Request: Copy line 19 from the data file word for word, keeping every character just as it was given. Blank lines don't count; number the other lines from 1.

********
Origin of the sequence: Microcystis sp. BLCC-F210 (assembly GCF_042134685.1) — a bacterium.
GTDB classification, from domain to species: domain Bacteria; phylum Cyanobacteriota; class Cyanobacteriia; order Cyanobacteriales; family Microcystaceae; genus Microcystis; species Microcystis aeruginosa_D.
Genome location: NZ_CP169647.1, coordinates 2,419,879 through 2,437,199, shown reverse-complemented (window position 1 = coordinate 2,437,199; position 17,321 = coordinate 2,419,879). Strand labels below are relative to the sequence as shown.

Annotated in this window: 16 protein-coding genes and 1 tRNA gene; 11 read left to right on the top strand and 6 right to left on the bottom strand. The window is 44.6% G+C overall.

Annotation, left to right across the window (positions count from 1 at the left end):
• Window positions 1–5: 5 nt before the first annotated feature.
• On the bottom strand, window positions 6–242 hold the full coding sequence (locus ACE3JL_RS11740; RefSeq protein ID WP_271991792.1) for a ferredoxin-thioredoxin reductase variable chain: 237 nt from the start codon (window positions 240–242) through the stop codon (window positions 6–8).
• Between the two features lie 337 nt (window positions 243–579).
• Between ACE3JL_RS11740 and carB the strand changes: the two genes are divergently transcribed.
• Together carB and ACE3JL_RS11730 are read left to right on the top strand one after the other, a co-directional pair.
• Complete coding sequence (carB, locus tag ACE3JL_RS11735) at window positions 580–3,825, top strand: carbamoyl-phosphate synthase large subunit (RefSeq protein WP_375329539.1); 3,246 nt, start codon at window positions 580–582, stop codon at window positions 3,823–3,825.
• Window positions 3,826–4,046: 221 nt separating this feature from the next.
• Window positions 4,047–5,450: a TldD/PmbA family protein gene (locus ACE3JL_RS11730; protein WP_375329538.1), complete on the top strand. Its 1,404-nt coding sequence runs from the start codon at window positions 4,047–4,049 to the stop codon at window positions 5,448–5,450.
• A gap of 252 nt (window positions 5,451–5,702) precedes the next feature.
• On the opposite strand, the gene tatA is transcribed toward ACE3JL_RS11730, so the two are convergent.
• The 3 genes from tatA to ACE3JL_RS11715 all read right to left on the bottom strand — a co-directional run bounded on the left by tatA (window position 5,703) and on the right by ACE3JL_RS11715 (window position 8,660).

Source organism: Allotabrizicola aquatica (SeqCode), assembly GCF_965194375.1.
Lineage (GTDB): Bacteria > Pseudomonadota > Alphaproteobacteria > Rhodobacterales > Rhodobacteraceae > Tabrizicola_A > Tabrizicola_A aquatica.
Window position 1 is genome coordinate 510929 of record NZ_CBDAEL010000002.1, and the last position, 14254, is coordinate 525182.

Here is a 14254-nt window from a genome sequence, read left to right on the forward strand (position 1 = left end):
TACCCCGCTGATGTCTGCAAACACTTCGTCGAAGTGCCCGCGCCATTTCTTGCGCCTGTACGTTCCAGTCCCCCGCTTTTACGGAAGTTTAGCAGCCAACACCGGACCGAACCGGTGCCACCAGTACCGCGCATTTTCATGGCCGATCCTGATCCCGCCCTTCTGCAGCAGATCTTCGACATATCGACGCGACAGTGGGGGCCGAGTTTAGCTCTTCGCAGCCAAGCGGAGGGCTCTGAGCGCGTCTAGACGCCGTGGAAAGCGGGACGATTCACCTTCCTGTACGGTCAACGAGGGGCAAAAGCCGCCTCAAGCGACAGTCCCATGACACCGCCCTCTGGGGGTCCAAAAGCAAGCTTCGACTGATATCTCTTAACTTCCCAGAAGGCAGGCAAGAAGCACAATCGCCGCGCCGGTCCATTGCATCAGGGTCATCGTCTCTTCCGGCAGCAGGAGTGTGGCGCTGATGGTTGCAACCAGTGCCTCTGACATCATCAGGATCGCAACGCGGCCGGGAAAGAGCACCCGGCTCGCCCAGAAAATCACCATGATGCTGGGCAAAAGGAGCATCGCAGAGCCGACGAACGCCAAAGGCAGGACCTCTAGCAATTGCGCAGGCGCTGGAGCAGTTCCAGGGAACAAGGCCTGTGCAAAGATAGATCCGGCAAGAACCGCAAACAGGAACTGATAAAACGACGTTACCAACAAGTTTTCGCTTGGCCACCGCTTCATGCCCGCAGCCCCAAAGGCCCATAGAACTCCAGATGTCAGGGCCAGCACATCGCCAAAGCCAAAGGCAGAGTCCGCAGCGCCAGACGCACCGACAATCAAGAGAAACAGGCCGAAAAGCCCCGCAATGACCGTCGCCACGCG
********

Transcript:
Window position 1 is genome coordinate 510929 of record NZ_CBDAEL010000002.1, and the last position, 14254, is coordinate 525182.